Transforming via the ICC PCSIn most cases the RGB specifications as published do not use the same reference color space as that used by ICC. In such cases this means that the specifications provided for these three component color encoding specifications have had to be extended in this registry to provide the characterisation data necessary for building ICC profiles. These extensions follow each of the formal specifications in a section headed 'Hints for profile makers'.
Two types of extensions have been provided. The first is a chromatic adaptation correction to convert the data from the specified reference color space to the D50 Profile Connection Space (PCS) required for ICC profiles. In calculating this use has been made of a matrix (derived from the Bradford chromatic adaptation transformation) provided on the ICC web-site for converting D65 data to D50.
The second extension is appropriate when deriving tables for the colorimetric rendering intents in version 4 profiles. In order to understand this some background may be helpful. In earlier versions of the ICC specification a single PCS was assumed that was based on the concept of a virtual reflection print with no defined gamut or black point. In the latest version this has changed. While the PCS for the perceptual rendering intent is still assumed to be that of a reflection print (but with a defined dynamic range), the PCS for the colorimetric rendering intents is no longer assumed to be the colorimetry for any specific reference medium, but simply the colorimetry of the media as measured and chromatically adapted to D50.
However, for encoding purposes, many three component color encodings are scaled or normalized, often with the reference medium white scaled to Y=1 and the reference medium black scaled to Y=0. In some of the reference color encoding standards this scaling is explicitly provided, for example ISO 22028-2 (ROMM RGB) and the Adobe RGB (1998) Color Image Encoding Specification. In other cases the scaling is not provided, and in some cases the reference medium black point may not be clearly specified, but is required for making v4 profiles. In the latter case the information provided in this registry effectively extends the color encoding specification interpretation, and other interpretations may also be used. ISO 22028-1 provides additional information regarding some standard color encodings. This registry follows the ISO 22028-1 recommendations where provided.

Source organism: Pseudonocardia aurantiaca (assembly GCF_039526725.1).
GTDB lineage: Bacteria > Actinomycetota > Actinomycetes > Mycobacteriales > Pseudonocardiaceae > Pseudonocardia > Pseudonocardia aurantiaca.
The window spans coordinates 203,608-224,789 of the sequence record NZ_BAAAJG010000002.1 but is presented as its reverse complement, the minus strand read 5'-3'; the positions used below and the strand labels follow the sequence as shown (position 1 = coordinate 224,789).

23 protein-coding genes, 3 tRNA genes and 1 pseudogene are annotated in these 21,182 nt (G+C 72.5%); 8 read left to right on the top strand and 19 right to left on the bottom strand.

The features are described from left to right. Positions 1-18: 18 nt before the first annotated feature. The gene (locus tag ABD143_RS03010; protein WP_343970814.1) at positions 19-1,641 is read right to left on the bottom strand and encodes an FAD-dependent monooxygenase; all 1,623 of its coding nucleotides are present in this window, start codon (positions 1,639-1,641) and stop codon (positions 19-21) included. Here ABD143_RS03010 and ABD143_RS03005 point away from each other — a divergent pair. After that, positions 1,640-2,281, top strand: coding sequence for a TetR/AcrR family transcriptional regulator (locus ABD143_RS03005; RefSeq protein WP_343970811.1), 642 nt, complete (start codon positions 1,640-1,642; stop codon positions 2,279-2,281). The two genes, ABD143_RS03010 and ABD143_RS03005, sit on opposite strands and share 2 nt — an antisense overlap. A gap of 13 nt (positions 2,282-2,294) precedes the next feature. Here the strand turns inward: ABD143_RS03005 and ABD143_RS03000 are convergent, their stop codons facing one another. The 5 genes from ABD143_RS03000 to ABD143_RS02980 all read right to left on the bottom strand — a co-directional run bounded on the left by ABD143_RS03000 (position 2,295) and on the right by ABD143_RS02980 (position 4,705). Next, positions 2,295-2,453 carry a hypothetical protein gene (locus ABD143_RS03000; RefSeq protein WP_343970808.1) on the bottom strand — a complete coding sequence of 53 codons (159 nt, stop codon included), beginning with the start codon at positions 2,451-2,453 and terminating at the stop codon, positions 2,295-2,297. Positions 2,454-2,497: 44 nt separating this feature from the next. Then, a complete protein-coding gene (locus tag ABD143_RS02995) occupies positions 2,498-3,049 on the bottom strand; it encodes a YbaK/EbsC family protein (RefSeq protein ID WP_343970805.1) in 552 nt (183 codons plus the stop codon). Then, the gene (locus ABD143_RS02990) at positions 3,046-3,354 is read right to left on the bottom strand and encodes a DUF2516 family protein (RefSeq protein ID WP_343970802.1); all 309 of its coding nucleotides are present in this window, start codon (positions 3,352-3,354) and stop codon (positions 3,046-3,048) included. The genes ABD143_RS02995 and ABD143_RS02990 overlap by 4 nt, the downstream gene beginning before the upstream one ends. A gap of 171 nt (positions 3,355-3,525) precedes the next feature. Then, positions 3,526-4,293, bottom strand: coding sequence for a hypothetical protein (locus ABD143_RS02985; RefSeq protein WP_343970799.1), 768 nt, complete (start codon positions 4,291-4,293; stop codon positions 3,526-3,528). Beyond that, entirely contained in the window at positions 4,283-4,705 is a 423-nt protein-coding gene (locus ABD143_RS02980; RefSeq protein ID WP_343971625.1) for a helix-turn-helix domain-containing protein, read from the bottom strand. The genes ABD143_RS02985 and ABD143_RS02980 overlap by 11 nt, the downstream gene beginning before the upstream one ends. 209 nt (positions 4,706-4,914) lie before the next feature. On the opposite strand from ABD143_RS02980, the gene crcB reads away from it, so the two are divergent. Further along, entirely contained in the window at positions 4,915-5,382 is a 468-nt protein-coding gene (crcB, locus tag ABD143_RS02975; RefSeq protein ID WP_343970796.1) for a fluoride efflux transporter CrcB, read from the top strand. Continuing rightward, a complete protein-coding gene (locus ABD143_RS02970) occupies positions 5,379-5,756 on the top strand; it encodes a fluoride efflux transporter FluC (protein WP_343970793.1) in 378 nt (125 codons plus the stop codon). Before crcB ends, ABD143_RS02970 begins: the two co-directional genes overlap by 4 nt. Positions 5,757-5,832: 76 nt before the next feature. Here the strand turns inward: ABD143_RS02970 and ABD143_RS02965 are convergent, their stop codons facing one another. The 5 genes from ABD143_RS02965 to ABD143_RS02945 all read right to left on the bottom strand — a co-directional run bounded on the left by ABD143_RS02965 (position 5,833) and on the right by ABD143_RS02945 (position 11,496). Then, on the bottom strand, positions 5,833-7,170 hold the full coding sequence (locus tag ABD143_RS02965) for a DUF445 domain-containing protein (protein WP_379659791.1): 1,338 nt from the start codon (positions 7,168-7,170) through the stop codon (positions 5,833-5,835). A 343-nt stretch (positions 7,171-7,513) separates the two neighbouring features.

Furthermore, it should be noted that common practice when making version 2 RGB profiles is to scale the encoding zero to zero in the PCS. Then, it is up to the output profile to know that if encoding zero maps to XYZ zero in the version 2 PCS, that this value probably represents the encoding black point. (One goal of the version 4 revision was to remove this ambiguity.)
Hints for profile makers
For each encoding in the registry, tristimulus values chromatically adapted to the ICC D50 PCS and normalized so that Y=1 for white are provided as the 'D50 adapted primaries' in the ICC Extensions section of the page for each encoding.
For D50 data it is necessary to first apply a chromatic adaptation matrix. Since this is a 3x3 matrix it can be combined with the 3x3 matrix above to produce a single matrix to convert XYZ to linear three-component values (i.e. prior to applying any non-linear function). The resultant matrix (obtained by the matrix multiplication of the inverse of the chad tag given on the web site and the matrix above - with slight modifications to produce 1,1,1 for the D50 white defined in the specification) is given as the 'Chromatic Adaptation Matrix' in the ICC Extensions section.
The above transformation produces 1 and 0 in each of RGB when XYZ is set to 0.9642, 1, 0.8249 and 0, 0, 0 respectively. However, in practice some degree of flare will be present if the color encoding is intended to represent a real viewing situation. The amount of this flare will vary with the actual conditions used. For measurement consistency a level of flare should be assumed for display RGB color encodings that is consistent with the 0:45 measurement condition assumed for ICC PCS measurements. The specified peak white luminance and other viewing condition parameters implies a reference black which corresponds to the luminance measured at the position of the observer. It is recommended that profile makers use this black point, which is given as a media-relative PCS value in the 'Assumed black point' in the ICC Extensions section.
This adjustment can be achieved by applying a correction to the computed RGB values, which is specified as 'Correction to RGB values for non-zero black' in the ICC Extensions section.